If you’re talking to a smaller audience, with the same technical background as you, then it’s OK to use specialized terms, charts and as much complex data as you feel necessary in order to present a problem.
But as your audience becomes larger and less specialized, keep your presentation and your slides as simple as possible, maybe only showing some compelling photos and simple charts that back your ideas.
The part before delivering the presentation is always the one that matters the most. You need to focus on the most important pieces of information, make sure you have clean slides and that your delivery is perfect. As McKinsey tells us, it’s important to offer the audience only as much information as they need. Don’t bombard them with useless slides.
Most of the time you discover a lot of information during the research phase. In order to create a meaningful and interesting presentation, you need to use only the best ideas and data and present it in a way that’ll engage the audience and keep them focused:
“Give your audience only what it needs, no less and no more, to comprehend your story, decide, and take action.”
Some of the information in the book might seem obvious, but many of us still make big mistakes when constructing a presentation.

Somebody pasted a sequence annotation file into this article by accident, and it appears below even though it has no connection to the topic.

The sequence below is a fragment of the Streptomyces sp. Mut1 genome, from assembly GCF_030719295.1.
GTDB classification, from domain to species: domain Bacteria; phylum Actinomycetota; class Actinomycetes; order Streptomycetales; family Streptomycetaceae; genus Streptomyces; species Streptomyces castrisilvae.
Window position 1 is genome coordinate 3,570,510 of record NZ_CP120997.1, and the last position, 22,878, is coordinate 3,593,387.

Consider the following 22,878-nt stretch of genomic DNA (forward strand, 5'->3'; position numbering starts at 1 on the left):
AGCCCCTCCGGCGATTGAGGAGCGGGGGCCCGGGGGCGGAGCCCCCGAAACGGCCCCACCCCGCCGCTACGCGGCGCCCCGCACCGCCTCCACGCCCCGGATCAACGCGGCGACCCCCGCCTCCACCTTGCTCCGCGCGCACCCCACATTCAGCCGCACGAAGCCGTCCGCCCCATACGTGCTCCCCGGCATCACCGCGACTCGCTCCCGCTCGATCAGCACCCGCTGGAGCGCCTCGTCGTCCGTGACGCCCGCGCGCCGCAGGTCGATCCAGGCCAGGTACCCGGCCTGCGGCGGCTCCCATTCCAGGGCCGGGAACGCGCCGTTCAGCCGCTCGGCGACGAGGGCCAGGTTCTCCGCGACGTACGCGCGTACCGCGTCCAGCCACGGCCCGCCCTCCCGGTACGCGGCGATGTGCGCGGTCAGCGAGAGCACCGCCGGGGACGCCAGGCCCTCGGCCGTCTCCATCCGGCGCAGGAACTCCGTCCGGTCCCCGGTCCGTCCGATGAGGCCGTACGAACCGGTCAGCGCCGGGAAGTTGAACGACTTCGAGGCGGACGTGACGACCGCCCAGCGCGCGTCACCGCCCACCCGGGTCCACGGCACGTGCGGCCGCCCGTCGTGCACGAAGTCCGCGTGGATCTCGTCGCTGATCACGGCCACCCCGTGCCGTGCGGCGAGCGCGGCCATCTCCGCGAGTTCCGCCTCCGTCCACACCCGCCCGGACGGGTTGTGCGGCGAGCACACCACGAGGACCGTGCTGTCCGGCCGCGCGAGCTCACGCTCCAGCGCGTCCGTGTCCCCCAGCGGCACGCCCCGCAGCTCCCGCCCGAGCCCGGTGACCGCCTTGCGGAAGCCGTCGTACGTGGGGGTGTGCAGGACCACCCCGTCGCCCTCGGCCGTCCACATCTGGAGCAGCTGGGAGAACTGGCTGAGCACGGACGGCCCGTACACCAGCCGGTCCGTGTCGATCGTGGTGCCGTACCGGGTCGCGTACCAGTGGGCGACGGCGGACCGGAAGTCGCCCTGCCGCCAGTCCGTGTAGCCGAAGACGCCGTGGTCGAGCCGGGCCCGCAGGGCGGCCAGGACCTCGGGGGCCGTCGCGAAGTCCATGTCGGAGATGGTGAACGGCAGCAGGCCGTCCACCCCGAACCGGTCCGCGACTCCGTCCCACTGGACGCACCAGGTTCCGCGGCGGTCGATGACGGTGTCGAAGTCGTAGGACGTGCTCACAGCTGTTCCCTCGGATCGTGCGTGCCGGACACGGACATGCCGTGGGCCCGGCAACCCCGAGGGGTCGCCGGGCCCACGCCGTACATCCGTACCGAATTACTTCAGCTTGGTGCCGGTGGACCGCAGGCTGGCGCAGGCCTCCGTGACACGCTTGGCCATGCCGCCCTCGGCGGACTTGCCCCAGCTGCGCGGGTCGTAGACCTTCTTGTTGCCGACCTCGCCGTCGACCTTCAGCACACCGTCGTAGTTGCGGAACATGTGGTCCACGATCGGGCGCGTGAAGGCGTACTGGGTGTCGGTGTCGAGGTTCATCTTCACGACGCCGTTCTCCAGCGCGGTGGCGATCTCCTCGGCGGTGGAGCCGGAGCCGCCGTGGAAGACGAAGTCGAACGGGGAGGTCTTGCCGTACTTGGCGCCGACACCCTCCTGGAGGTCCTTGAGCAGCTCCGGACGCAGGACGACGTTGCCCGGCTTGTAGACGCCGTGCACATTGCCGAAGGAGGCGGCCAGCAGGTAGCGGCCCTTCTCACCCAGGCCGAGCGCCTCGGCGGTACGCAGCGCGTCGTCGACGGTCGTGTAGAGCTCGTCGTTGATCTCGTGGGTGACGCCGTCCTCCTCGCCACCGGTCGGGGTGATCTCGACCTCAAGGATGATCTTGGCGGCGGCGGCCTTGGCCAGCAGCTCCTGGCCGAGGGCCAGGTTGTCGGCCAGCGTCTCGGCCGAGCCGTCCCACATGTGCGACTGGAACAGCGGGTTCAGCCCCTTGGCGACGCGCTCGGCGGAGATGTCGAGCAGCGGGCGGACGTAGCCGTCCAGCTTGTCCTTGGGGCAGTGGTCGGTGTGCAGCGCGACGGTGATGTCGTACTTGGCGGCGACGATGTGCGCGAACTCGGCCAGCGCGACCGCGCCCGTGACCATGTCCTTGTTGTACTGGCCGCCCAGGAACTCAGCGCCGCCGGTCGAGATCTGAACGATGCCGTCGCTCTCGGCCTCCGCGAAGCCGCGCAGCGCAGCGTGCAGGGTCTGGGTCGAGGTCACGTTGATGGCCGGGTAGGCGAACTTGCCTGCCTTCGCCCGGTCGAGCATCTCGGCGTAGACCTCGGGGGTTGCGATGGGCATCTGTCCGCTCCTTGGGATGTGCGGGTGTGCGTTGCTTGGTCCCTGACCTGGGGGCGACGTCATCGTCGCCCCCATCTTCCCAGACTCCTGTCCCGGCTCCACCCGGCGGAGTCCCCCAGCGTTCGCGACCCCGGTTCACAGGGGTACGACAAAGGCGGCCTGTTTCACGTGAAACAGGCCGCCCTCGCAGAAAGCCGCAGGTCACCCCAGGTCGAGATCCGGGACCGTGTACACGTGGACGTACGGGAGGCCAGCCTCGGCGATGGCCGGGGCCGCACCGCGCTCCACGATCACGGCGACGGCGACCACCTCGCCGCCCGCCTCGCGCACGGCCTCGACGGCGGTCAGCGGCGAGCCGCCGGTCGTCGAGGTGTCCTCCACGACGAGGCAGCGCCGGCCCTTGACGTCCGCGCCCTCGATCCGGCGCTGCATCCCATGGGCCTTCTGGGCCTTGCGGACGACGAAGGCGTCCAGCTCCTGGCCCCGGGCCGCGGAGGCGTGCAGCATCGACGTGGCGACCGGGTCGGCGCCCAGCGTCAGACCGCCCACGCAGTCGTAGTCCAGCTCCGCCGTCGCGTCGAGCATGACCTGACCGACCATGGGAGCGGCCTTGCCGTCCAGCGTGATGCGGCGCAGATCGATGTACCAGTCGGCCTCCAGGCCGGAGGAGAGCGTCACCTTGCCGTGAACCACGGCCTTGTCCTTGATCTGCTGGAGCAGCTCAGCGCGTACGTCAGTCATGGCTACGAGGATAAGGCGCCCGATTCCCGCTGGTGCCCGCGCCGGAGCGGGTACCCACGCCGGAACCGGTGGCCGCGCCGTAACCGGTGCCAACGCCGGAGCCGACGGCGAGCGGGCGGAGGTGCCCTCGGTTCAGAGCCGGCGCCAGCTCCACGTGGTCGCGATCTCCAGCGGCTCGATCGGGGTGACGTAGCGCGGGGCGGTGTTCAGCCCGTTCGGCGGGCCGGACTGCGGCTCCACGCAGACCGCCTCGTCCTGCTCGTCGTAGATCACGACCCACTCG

Strategic Storytelling is very helpful because it deals with every small detail of a presentation, giving you an overall picture of how to create your own. It’s important to keep in mind that usually, in business presentations, you prepare for a discussion with your peers or the board. You want to make a decision in the end. It’s not a presentation in which you want to only motivate or present some facts. At the end of the meeting important decisions need to be made. This is why the structure of the presentation and the way you deliver it needs to encourage people to think about the questions you raised and eventually make a decision.
Another thing that I really liked about the book was all the advice about how to use pie charts, waterfalls and other graphics. I always struggle with presenting data and now I have a clearer view about this in my mind.
McKinsey, like me, is reluctant to use videos in presentations. We’ve all struggled with playing videos, something always goes wrong, and if they’re too long people will get bored. That’s why this topic isn’t covered in his book. Until technology improves in this area, you’re advised to not use a lot of videos, if any, in your presentation.
Public speaking is scary for a lot of people. But what we should realize is that many of us will most likely have to deliver presentations in smaller groups. We should prepare for situations where we deliver pitches in boardrooms or in front of our colleagues, not necessarily in front of hundreds of people.
Strategic Storytelling is the perfect tool to help you create a persuasive, clean and clear presentation. It’ll show you what situations require a PowerPoint presentation, or when you could just speak or draw on a flipchart instead in order to start a meaningful conversation with the people in the room.